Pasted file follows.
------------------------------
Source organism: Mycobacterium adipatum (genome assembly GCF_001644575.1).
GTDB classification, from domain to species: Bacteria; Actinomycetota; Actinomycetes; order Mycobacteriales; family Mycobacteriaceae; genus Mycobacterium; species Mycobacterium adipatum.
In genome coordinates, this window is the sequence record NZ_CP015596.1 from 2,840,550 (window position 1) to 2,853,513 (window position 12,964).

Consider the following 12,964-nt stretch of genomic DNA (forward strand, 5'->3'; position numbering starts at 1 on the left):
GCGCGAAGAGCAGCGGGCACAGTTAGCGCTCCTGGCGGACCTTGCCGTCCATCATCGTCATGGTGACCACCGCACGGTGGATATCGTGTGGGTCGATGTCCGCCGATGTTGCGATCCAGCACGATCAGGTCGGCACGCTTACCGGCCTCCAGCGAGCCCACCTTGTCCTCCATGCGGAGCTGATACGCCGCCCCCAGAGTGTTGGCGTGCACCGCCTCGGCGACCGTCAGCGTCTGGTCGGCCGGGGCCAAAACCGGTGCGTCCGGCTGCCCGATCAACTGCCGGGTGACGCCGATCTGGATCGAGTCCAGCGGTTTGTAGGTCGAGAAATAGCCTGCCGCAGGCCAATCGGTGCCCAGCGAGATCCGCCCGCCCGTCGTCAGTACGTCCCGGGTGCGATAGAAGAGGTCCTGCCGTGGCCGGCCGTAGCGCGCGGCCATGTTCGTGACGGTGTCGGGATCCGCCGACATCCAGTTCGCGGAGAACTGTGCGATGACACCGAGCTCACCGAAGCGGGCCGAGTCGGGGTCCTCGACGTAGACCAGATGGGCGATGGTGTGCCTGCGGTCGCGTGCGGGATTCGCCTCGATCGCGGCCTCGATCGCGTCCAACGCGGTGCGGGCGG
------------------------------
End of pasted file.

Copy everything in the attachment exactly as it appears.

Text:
Source organism: Mycobacterium adipatum (genome assembly GCF_001644575.1).
GTDB classification, from domain to species: Bacteria; Actinomycetota; Actinomycetes; order Mycobacteriales; family Mycobacteriaceae; genus Mycobacterium; species Mycobacterium adipatum.
In genome coordinates, this window is the sequence record NZ_CP015596.1 from 2,840,550 (window position 1) to 2,853,513 (window position 12,964).

Consider the following 12,964-nt stretch of genomic DNA (forward strand, 5'->3'; position numbering starts at 1 on the left):
GCGCGAAGAGCAGCGGGCACAGTTAGCGCTCCTGGCGGACCTTGCCGTCCATCATCGTCATGGTGACCACCGCACGGTGGATATCGTGTGGGTCGATGTCCGCCGATGTTGCGATCCAGCACGATCAGGTCGGCACGCTTACCGGCCTCCAGCGAGCCCACCTTGTCCTCCATGCGGAGCTGATACGCCGCCCCCAGAGTGTTGGCGTGCACCGCCTCGGCGACCGTCAGCGTCTGGTCGGCCGGGGCCAAAACCGGTGCGTCCGGCTGCCCGATCAACTGCCGGGTGACGCCGATCTGGATCGAGTCCAGCGGTTTGTAGGTCGAGAAATAGCCTGCCGCAGGCCAATCGGTGCCCAGCGAGATCCGCCCGCCCGTCGTCAGTACGTCCCGGGTGCGATAGAAGAGGTCCTGCCGTGGCCGGCCGTAGCGCGCGGCCATGTTCGTGACGGTGTCGGGATCCGCCGACATCCAGTTCGCGGAGAACTGTGCGATGACACCGAGCTCACCGAAGCGGGCCGAGTCGGGGTCCTCGACGTAGACCAGATGGGCGATGGTGTGCCTGCGGTCGCGTGCGGGATTCGCCTCGATCGCGGCCTCGATCGCGTCCAACGCGGTGCGGGCGG